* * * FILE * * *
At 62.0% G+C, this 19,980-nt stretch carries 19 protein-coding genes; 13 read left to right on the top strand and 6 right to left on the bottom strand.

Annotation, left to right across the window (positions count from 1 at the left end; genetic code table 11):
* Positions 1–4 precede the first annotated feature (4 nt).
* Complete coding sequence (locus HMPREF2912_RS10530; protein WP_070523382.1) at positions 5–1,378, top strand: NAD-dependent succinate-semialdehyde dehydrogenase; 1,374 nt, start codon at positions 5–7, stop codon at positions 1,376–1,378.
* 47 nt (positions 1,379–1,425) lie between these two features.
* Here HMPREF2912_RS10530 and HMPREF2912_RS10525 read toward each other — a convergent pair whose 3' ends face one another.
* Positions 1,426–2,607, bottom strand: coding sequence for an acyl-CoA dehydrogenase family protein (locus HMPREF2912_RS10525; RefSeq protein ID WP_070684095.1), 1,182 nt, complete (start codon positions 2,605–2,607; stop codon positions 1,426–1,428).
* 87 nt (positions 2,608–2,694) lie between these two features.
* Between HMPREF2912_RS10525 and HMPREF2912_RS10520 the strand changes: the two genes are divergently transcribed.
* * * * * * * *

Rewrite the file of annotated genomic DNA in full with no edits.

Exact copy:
At 62.0% G+C, this 19,980-nt stretch carries 19 protein-coding genes; 13 read left to right on the top strand and 6 right to left on the bottom strand.

Annotation, left to right across the window (positions count from 1 at the left end; genetic code table 11):
* Positions 1–4 precede the first annotated feature (4 nt).
* Complete coding sequence (locus HMPREF2912_RS10530; protein WP_070523382.1) at positions 5–1,378, top strand: NAD-dependent succinate-semialdehyde dehydrogenase; 1,374 nt, start codon at positions 5–7, stop codon at positions 1,376–1,378.
* 47 nt (positions 1,379–1,425) lie between these two features.
* Here HMPREF2912_RS10530 and HMPREF2912_RS10525 read toward each other — a convergent pair whose 3' ends face one another.
* Positions 1,426–2,607, bottom strand: coding sequence for an acyl-CoA dehydrogenase family protein (locus HMPREF2912_RS10525; RefSeq protein ID WP_070684095.1), 1,182 nt, complete (start codon positions 2,605–2,607; stop codon positions 1,426–1,428).
* 87 nt (positions 2,608–2,694) lie between these two features.
* Between HMPREF2912_RS10525 and HMPREF2912_RS10520 the strand changes: the two genes are divergently transcribed.